Reaching out during troubled times: Learn how to encourage someone to seek therapy

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Watching someone you know struggle with mental health issues is tough and often times can make you feel helpless. You know therapy could be helpful, but don’t know how to approach the topic without possibly angering or offending the person.

Here are some suggestions on how you can encourage your loved one or friend to see a therapist.

Knowing when it’s the right time

When you start to notice changes that are interfering with work, relationships or school, it’s time to talk. Warning signs may include extreme mood changes, excessive worrying or sadness, changes in sleep or eating habits, missing work or school, and substance abuse.

Knowing when to start the conversation is important. Avoid bringing up the conversation in front of other people, or talking about it when the person is upset.

“The person is not in the mindset to listen when they are upset,” said Jennifer Hurst, behavioral health clinician at Day One, a program of Oakland Family Services. “Maybe talk about it when they are calmer and not as upset. If your conversation is starting to escalate, keep in mind it may not be a good time to discuss it. They are already on guard and on edge.”

Approaching the topic

Start the conversation by letting him or her know you care. Talk about changes you have noticed in the person’s behavior or actions, such as “I notice you are sad a lot, and crying a lot. What’s going on?”

“Provide opened ended questions, it gives the person a chance to explain what is going on in their life and in their own words,” Hurst said.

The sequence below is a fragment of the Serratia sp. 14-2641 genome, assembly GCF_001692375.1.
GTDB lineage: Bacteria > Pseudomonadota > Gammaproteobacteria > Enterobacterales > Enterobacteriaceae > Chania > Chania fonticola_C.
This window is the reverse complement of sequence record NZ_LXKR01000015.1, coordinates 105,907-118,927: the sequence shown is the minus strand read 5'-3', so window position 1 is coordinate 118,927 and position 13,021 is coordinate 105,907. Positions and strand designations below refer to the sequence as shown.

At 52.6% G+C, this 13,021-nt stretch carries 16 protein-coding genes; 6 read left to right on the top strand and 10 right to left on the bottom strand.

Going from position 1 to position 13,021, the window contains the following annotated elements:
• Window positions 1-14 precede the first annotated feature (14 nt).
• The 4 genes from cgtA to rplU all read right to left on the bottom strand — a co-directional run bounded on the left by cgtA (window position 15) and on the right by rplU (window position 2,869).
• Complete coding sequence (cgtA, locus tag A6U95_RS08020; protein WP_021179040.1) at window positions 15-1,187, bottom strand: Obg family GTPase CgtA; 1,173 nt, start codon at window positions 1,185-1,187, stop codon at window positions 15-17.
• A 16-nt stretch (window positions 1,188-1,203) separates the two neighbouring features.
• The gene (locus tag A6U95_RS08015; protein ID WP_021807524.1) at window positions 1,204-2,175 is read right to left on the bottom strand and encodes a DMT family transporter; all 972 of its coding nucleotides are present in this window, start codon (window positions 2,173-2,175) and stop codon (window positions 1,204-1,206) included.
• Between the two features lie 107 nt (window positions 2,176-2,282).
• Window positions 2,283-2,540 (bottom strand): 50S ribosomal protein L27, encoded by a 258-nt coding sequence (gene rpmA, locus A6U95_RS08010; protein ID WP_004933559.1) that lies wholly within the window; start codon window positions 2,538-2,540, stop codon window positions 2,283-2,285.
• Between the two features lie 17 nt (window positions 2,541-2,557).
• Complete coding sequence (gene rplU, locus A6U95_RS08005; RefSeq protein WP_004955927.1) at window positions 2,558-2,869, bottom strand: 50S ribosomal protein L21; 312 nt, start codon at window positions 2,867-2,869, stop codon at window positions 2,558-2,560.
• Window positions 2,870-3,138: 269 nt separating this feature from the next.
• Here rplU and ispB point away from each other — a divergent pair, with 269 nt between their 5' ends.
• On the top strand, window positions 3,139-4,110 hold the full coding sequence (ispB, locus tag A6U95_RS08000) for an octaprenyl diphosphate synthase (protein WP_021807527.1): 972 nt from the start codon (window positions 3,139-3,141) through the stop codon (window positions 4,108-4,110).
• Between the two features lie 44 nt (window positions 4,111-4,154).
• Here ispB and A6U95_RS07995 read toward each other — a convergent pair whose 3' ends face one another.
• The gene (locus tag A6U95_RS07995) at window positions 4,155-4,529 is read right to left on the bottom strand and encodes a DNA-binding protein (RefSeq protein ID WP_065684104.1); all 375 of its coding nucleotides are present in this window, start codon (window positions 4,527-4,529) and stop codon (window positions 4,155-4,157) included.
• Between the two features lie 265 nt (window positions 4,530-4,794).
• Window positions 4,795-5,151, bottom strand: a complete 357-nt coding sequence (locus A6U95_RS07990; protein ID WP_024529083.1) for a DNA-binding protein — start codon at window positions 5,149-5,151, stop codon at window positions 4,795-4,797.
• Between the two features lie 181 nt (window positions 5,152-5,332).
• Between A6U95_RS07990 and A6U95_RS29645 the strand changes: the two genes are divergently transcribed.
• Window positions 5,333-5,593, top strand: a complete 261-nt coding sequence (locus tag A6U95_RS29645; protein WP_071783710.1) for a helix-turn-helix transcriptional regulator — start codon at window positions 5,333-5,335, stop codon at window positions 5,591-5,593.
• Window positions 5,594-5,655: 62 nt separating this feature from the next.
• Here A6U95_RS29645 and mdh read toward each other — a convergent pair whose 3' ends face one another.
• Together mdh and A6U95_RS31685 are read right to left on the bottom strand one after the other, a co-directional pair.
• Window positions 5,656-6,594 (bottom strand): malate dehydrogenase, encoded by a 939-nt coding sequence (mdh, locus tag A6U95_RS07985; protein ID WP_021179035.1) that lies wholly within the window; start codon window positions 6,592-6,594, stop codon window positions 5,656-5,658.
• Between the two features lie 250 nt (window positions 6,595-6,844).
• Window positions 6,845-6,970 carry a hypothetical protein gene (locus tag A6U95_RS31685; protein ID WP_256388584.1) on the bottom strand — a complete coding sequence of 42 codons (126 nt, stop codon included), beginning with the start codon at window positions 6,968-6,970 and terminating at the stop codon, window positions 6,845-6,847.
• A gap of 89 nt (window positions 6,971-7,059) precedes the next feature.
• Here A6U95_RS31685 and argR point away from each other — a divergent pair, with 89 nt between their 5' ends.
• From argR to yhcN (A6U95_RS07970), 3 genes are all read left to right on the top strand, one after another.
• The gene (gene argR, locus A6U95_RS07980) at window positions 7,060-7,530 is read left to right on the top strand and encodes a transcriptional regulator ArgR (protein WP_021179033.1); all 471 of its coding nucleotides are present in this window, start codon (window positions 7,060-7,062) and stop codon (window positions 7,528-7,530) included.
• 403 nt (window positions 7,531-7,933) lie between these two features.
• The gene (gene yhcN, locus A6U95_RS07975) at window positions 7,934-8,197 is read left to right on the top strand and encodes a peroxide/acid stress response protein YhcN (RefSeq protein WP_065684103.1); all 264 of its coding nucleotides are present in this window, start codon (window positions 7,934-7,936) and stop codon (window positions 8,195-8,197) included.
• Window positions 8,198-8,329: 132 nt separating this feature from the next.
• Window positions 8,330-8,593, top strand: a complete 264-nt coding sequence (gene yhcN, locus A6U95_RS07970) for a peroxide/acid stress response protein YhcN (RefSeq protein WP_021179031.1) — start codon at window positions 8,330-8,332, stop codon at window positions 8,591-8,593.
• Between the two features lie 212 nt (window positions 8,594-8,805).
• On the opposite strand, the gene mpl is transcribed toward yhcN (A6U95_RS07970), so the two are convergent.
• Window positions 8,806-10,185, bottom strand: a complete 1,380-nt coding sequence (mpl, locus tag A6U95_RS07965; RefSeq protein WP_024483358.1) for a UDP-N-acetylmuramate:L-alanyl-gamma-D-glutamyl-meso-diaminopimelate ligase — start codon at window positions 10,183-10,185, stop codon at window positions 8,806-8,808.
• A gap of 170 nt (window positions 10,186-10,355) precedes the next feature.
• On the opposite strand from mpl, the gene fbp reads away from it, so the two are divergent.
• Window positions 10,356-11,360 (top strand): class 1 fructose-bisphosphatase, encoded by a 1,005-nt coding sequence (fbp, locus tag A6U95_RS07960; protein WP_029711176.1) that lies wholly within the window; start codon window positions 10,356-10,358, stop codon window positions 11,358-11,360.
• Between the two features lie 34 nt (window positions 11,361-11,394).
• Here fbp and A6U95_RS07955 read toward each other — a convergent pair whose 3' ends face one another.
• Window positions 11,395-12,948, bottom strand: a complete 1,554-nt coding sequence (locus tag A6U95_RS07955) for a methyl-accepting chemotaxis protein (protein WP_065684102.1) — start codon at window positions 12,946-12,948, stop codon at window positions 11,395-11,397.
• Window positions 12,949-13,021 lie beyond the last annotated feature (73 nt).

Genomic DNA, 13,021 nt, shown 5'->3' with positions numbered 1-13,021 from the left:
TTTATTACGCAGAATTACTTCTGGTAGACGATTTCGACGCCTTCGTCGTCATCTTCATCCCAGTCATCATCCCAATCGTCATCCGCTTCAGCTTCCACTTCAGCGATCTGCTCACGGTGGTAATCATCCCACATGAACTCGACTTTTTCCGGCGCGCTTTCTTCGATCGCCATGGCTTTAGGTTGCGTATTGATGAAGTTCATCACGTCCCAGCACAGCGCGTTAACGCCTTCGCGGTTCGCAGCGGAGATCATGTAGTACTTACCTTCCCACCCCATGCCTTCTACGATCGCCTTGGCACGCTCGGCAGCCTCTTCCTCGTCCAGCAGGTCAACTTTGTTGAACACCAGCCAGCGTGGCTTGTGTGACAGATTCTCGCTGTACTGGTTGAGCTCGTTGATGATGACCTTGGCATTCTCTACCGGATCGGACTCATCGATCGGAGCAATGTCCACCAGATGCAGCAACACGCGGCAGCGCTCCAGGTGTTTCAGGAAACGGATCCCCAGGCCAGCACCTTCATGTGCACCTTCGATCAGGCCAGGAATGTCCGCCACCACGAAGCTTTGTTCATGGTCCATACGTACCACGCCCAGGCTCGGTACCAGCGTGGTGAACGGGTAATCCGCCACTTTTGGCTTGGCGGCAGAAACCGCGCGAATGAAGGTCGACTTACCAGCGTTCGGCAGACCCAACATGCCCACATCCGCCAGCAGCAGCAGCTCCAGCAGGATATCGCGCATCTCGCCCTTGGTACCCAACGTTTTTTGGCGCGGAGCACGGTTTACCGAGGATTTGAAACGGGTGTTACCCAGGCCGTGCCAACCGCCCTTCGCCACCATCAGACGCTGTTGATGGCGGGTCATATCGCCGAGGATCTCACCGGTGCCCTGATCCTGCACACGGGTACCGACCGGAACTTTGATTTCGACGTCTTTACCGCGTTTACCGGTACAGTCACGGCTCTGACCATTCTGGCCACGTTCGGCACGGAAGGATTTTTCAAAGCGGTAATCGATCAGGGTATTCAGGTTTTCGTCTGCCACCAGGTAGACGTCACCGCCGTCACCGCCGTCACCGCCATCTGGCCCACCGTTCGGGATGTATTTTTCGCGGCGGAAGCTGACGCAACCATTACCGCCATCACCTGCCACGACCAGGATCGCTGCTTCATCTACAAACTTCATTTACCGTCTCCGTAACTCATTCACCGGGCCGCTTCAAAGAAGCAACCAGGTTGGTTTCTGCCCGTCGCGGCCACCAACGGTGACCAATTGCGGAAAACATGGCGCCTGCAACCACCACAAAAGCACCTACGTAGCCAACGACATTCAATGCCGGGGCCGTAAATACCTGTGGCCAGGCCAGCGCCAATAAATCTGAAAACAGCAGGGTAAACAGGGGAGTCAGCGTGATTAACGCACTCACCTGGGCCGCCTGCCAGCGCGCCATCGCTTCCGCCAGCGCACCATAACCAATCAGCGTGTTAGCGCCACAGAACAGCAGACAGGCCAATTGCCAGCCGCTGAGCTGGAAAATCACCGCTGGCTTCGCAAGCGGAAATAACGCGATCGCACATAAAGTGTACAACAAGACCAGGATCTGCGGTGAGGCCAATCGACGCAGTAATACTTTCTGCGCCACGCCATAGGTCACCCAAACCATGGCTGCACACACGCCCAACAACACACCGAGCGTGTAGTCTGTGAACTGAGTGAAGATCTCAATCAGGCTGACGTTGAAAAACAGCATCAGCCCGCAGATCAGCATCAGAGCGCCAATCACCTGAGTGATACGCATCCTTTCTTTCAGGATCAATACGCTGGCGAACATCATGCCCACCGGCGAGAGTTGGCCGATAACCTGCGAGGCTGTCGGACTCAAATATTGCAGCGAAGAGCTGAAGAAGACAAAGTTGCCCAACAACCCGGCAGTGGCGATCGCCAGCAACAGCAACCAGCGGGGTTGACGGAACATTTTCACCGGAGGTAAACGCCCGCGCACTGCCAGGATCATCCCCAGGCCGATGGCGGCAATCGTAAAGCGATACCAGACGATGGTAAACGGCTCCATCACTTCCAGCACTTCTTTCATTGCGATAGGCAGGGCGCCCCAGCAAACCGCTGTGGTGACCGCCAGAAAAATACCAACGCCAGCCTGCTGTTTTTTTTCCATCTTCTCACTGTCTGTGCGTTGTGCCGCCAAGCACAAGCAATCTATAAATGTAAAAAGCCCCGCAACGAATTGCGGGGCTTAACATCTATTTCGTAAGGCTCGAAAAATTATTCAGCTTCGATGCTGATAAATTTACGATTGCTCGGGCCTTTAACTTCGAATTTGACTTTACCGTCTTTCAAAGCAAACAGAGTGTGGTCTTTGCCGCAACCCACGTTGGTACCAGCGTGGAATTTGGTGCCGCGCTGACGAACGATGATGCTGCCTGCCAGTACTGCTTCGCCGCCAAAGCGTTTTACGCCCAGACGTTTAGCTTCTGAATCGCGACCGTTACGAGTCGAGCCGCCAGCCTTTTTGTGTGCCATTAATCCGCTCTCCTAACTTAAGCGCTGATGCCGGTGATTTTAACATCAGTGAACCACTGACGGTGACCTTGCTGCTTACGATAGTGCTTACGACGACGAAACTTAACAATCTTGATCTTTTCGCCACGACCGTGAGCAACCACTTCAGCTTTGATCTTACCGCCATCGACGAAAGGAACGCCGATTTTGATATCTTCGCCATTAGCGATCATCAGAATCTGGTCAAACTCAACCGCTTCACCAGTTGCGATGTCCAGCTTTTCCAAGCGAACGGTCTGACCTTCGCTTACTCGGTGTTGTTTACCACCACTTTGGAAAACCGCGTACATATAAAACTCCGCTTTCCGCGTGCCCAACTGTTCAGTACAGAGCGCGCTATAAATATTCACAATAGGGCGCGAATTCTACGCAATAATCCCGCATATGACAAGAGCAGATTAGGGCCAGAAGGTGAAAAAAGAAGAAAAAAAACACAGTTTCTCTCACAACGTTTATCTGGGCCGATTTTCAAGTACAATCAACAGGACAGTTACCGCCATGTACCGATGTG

Dealing with fear or resistance

The thought of seeing a therapist for the first time could spark fear or resistance. Because of the stigma surrounding mental health issues, many fear being labeled “crazy” or “bipolar” and are hesitant to see a therapist. You can try to calm these fears by explaining the benefits of therapy. Stress that you will support him or her through the therapy process.

“Therapy allows them a chance to talk to someone about what’s bothering them,” Hurst said. “They get to talk with someone who is a complete outsider and knows nothing about their situation. As therapists, our role is to be nonjudgmental. For a lot of people, that is why they are hesitant to see a therapist.  They worry they will be judged. That’s not our role. We are here to listen.”

Finding a therapist

Once the decision is made to seek therapy, how do you find a therapist? Here are three ways: A referral from a primary care doctor, recommendation from family or friends, or referral from an insurance company.

If you or someone you know may be struggling with mental health issues,  Day One is here every day, every step of the way. Call (248) 858-7766.